•  4-5 pie apples such as Granny Smiths, Rhode Island Greenings or Golden Delicious
  • 1-1/2 tablespoons lemon juice
  • 3 cups diced homestyle white bread
  • 1/2 cup brown sugar
  • 1/3 cup melted unsalted butter
  • 1/2 teaspoon ground cinnamon
  • 1/4 teaspoon freshly ground nutmeg
  • pinch of salt

Preheat the oven to 350 degrees. Peel the apples and remove the cores. Cut the apples into bite sized pieces. Pour the lemon juice over the apples and place them in a baking dish. Combine the bread dice, brown sugar, melted butter, cinnamon, nutmeg and salt in a bowl. Toss the ingredients to distribute the ingredients evenly. Place the bread mixture on top of the apples. Bake for about 45 minutes or until the top is golden brown and crusty. Let cool slightly, but best when served warm.

Makes 4 servings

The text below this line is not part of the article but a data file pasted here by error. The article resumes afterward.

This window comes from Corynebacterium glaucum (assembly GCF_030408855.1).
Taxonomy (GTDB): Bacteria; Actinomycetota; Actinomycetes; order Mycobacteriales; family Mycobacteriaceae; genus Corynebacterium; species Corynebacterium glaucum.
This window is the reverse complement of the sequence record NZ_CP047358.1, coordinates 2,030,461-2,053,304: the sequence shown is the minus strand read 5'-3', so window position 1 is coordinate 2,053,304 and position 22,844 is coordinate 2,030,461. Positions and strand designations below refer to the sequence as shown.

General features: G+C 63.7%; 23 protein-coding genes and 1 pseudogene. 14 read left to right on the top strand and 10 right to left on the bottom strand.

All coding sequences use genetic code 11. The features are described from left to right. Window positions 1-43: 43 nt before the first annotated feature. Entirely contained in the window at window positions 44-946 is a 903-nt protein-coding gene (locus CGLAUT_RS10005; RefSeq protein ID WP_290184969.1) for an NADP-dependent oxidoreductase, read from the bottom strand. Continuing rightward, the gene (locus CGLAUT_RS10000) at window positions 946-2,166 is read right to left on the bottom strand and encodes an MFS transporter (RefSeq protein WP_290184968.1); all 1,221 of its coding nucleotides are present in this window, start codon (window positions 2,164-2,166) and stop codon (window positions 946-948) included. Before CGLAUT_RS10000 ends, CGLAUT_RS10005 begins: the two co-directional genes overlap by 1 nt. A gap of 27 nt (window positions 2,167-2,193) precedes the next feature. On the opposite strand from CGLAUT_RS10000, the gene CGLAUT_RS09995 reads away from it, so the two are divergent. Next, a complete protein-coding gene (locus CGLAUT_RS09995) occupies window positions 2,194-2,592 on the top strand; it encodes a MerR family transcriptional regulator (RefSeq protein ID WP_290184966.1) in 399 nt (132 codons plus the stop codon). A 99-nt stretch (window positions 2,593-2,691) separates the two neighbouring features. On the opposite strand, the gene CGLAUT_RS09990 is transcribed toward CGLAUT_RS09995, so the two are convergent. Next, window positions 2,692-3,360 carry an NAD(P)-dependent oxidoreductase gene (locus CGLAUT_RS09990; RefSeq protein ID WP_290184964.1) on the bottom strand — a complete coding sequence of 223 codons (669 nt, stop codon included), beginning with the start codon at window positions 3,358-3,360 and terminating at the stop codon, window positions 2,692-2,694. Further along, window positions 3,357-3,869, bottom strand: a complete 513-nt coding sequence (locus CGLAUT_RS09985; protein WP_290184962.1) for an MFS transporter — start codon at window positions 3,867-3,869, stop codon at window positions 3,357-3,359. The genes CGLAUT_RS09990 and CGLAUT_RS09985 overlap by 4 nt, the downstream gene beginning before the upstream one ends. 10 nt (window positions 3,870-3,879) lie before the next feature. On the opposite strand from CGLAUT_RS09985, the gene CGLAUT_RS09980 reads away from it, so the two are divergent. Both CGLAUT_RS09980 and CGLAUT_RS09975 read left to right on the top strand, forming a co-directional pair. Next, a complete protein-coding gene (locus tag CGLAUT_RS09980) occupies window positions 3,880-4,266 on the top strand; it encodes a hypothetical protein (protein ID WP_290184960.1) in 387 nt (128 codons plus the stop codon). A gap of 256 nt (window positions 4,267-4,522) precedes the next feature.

Nectarine or Peach Crisp

Peach Crisp

Peach Crisp

Autumn may be here, officially speaking. But I couldn't resist the gorgeous nectarines at a local market. I bought a dozen. Large. 

I let them ripen for two days on my counter and they had that end-of-summer ripe, sweet perfume. I couldn't wait to polish one off, anticipating the juicy flesh on my tongue, savoring the last essences of summer.

They were mealy. Dry. Huge disappointment.

But I hate to throw food out.

Ed wanted me to poach them. It seemed like a good idea because poaching not-so-good fruit can enhance their flavor.

They were so big that before poaching I decided to cut them in half, remove the pits and poach the halves. But when I cut them they were full of brown spots. Beyond poaching.

Huge disappointment. But I hate to throw food out.

So I cut around the brown spots and from 12 large nectarines had enough flesh to make a crisp for 6 people.